This paper reports initial findings from a randomized evaluation of a large privately-funded scholarship program for applicants to Nebraska's public colleges and universities.
Randomly assigned aid offers increased aid received markedly. This in turn appears to have boosted enrollment and persistence, while also shifting many applicants from two- to four-year schools.
Awards offered to nonwhite applicants, to those with relatively low academic achievement, and to applicants who targeted less-selective four-year programs (as measured by admissions rates) generated the largest gains in enrollment and persistence, while effects were much smaller for applicants predicted to have stronger post-secondary outcomes in the absence of treatment. Thus, awards enabled groups with historically-low college attendance to ʽlevel up,' largely equalizing enrollment and persistence rates with traditionally college-bound peers, particularly at four-year programs.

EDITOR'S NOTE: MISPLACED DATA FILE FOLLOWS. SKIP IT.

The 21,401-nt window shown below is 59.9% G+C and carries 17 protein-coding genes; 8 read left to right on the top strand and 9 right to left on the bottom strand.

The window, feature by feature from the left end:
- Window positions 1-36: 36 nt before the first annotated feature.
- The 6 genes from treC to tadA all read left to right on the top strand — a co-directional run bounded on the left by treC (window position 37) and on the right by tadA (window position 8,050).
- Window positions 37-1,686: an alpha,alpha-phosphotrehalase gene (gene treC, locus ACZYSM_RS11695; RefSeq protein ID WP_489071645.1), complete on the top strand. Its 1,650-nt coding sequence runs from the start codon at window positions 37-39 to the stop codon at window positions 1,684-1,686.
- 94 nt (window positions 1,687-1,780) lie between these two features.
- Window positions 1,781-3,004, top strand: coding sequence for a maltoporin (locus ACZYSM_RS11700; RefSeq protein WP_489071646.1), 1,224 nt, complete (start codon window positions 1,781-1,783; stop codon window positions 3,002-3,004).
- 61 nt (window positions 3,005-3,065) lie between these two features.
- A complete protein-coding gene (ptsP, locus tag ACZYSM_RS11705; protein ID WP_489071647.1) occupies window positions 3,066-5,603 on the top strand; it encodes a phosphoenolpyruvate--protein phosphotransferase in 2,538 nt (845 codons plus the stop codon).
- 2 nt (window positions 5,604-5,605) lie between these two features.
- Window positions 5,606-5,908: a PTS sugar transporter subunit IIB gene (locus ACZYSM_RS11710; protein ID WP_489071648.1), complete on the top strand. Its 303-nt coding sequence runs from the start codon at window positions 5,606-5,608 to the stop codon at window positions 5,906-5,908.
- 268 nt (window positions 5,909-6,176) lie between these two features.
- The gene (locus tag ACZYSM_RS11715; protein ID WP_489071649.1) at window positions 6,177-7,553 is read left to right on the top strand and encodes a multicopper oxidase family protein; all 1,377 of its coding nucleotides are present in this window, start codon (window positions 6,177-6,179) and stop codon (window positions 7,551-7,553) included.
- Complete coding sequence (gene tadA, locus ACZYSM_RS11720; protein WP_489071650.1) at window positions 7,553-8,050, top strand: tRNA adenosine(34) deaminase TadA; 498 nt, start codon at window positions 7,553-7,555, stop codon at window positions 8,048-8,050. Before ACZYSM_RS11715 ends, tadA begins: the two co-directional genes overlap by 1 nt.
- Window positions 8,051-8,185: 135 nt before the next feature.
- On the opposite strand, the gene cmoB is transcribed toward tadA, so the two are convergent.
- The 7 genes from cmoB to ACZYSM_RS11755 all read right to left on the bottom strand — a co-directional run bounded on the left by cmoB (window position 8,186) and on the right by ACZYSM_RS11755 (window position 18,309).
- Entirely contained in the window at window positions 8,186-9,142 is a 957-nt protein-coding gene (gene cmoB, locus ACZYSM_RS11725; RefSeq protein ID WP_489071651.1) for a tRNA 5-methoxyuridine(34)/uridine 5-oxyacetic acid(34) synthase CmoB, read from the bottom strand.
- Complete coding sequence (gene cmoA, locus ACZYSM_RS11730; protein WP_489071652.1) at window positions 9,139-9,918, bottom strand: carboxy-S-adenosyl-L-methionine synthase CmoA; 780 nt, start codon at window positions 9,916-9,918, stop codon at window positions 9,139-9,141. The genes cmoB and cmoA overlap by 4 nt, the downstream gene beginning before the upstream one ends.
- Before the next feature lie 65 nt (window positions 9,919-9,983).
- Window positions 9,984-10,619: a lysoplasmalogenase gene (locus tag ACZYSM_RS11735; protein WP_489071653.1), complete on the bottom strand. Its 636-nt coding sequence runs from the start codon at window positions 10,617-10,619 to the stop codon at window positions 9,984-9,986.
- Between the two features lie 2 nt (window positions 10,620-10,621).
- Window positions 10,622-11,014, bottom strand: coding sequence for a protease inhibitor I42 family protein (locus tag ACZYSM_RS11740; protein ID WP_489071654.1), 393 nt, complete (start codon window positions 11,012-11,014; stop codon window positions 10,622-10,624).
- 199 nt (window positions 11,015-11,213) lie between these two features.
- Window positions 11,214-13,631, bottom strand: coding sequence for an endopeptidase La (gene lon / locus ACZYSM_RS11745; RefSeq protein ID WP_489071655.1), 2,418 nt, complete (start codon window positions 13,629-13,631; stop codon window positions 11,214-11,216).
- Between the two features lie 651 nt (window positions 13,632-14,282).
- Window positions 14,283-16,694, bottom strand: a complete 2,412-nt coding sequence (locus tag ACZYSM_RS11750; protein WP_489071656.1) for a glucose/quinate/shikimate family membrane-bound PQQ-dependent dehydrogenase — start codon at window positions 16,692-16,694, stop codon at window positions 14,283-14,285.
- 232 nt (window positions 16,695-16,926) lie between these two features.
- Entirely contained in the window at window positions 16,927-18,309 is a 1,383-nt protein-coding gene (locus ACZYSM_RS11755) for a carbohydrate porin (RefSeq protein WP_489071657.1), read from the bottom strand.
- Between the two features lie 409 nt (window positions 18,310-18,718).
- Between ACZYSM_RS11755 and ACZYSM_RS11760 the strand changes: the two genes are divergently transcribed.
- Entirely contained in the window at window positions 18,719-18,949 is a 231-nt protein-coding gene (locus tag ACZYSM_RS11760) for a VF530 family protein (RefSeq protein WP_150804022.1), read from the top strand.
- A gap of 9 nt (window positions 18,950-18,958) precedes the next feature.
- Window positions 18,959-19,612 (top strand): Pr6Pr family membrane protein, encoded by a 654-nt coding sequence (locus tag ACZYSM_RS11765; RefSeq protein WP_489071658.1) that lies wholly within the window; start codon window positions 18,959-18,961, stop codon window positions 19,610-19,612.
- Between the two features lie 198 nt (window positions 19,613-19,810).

Awards offered to prospective community college students had little effect on college enrollment or the type of college attended.